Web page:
Ed Doolan 1941-2018

Ed Doolan receiving a lifetime achievement award in 2015





















Australian born, Radio WM presenter, Ed Doolan, has died today (Jan 16th 2018) aged 76. Ed revealed that he was suffering from vascular dementia in 2015.

Radio WM paid tribute to him in the following announcement:


The following comments were left on the Pebble Mill Facebook page:

Tim Manning: ‘I was Ed’s first producer at Radio WM when he moved to the BBC from BRMB in 1982. There was a bit of nervousness behind the scenes, as this was really the first time the BBC had poached a big name from a commercial rival for a local radio station. Bosses in London were reportedly a bit uncomfortable about the cost, and some staff at WM weren’t too happy, worrying that they were being pushed aside. Ed was also nervous, as he feared that his listeners might desert him and that Radio WM’s audience wouldn’t take to him. John Pickles, then the manager of the station, was convinced that the publicity coup of Ed’s arrival would lift the station’s profile, and that Ed would fit in; he was proved right.

In fact, Ed settled in really quickly, and Radio WM gave him space to grow. Ed was a great showman, with a style more akin to the big TV chat show hosts of the era than conventional radio presenters of the time, and he loved doing celebrity interviews. Nonetheless, underneath the larger-than-life on-air persona, he was a sharp current affairs journalist with a real sense of what mattered to his audience and he really knew and understood Birmingham and the West Midlands. I’m glad he was never spirited away to Network Radio (there was talk of it), as he was at his best skewering local and national politicians on behalf of his listeners. Few broadcasters have had such a lasting impact on their local community.’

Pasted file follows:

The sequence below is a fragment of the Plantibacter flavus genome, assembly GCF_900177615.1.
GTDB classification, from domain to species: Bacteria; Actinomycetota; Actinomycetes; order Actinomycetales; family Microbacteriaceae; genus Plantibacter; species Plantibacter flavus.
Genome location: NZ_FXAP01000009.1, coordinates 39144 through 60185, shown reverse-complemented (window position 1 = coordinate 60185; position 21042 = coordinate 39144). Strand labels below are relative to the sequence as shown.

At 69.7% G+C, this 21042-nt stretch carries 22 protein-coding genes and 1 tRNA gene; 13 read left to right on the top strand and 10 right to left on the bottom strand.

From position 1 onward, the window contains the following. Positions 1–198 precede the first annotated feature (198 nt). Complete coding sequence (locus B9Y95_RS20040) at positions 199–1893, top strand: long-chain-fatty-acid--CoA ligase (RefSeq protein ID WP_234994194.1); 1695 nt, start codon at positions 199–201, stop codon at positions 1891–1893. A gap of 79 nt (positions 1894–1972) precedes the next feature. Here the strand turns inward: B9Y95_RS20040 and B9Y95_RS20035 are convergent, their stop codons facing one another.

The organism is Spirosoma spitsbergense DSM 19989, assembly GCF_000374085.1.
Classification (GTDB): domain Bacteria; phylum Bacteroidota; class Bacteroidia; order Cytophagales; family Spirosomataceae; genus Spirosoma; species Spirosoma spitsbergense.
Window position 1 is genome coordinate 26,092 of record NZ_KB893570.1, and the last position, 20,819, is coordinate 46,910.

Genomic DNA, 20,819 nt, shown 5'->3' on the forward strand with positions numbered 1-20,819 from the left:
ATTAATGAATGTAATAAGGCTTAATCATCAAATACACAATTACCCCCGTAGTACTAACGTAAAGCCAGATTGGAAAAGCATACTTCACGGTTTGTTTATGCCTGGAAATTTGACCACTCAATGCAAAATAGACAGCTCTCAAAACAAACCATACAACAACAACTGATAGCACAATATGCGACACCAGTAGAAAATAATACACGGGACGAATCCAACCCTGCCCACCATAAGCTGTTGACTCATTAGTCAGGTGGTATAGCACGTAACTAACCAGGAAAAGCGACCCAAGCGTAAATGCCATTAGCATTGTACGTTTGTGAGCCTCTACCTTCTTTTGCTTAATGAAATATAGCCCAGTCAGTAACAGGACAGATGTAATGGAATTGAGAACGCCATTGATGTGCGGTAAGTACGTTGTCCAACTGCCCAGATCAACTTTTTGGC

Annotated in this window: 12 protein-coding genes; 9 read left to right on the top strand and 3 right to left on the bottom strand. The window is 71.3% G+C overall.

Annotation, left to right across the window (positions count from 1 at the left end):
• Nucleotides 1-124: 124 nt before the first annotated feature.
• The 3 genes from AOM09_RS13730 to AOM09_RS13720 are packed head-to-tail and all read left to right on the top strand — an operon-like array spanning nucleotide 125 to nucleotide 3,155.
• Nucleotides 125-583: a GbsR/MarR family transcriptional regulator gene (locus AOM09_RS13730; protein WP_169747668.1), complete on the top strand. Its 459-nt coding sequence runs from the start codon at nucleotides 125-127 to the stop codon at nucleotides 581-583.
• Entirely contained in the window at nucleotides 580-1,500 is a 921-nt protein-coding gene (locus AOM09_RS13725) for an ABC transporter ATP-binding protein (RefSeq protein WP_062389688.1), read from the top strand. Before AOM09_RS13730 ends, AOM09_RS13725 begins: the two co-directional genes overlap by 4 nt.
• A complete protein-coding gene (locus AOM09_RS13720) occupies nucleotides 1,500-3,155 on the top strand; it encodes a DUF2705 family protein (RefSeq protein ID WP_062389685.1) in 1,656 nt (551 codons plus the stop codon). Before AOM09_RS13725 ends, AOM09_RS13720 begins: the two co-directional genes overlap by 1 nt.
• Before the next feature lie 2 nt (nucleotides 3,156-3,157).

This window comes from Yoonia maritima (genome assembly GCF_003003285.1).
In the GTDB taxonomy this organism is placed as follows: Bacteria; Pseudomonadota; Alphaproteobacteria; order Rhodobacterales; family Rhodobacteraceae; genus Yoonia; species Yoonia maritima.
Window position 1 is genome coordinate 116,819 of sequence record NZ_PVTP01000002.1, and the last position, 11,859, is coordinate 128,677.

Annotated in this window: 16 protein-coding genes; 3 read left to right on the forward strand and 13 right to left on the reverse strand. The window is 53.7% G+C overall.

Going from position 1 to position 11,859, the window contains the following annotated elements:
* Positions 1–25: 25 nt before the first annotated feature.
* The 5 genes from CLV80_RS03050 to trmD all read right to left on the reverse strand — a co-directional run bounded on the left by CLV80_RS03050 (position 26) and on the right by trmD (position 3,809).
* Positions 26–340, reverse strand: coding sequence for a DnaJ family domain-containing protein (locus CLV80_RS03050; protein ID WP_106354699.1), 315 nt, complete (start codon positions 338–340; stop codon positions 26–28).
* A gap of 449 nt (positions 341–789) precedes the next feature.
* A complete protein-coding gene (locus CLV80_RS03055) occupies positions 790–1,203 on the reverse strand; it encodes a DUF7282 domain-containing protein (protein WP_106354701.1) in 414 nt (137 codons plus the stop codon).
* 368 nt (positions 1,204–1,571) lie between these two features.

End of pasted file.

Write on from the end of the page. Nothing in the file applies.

Linda Flavell: ‘Ed did quite a lot on Regional TV too, although I thibhe was at his best on radio. Sad loss.’

Katie Cooper: ‘I’m so glad to have seen him at the last Pebble Mill coffee morning I got to. Lovely man.’

All Over The Shop

All Over the Shop












Copyright resides with the original holder, no reproduction without permission.

Thanks to Ian Collins for making this titles grab of the series, All Over The Shop available.

All Over The Shop was a shopping and consumer panel game show, presented by Paul Ross, in 1997-9. Panelists included actors and celebrities. It went out on BBC1 Daytime at 12.25pm. The producer was Caroline Jones, and the exec, Steve Weddle.

The following comments were left on the Pebble Mill Facebook page:

Steve Weddle: ‘It was a London creation – the second series was shipped in to Pebble Mill for reasons I can’t recall. So we inherited the format – flimsy, to say the least – and tried to make a half decent telly show out of it. I think we just about succeeded, but there was so much politics behind the scenes,given the half London/ half Birmingham set up. It did however open up channels for some PM production people to work in Events in London, especially Veronica Butt.’

Veronica Butt: ‘Linda Flavell Michelle Furey Ellena Stojanovic Yvonne Stevenson Julia Versluis Merrick Simmonds, Andrea Miller, Caroline Jones and Steve Weddle worked on it’

Julia Versluis: ‘I had fun trying to get Paul’s script onto all those lovely cards. Hours of fun! as well as trying to dodge the rest of the office printing on my labels before I could shout “no-one print” I do believe I have a photo of Veronica Butt, Paul Ross and myself at the end of show BBQ. I’ll see if I can find it.’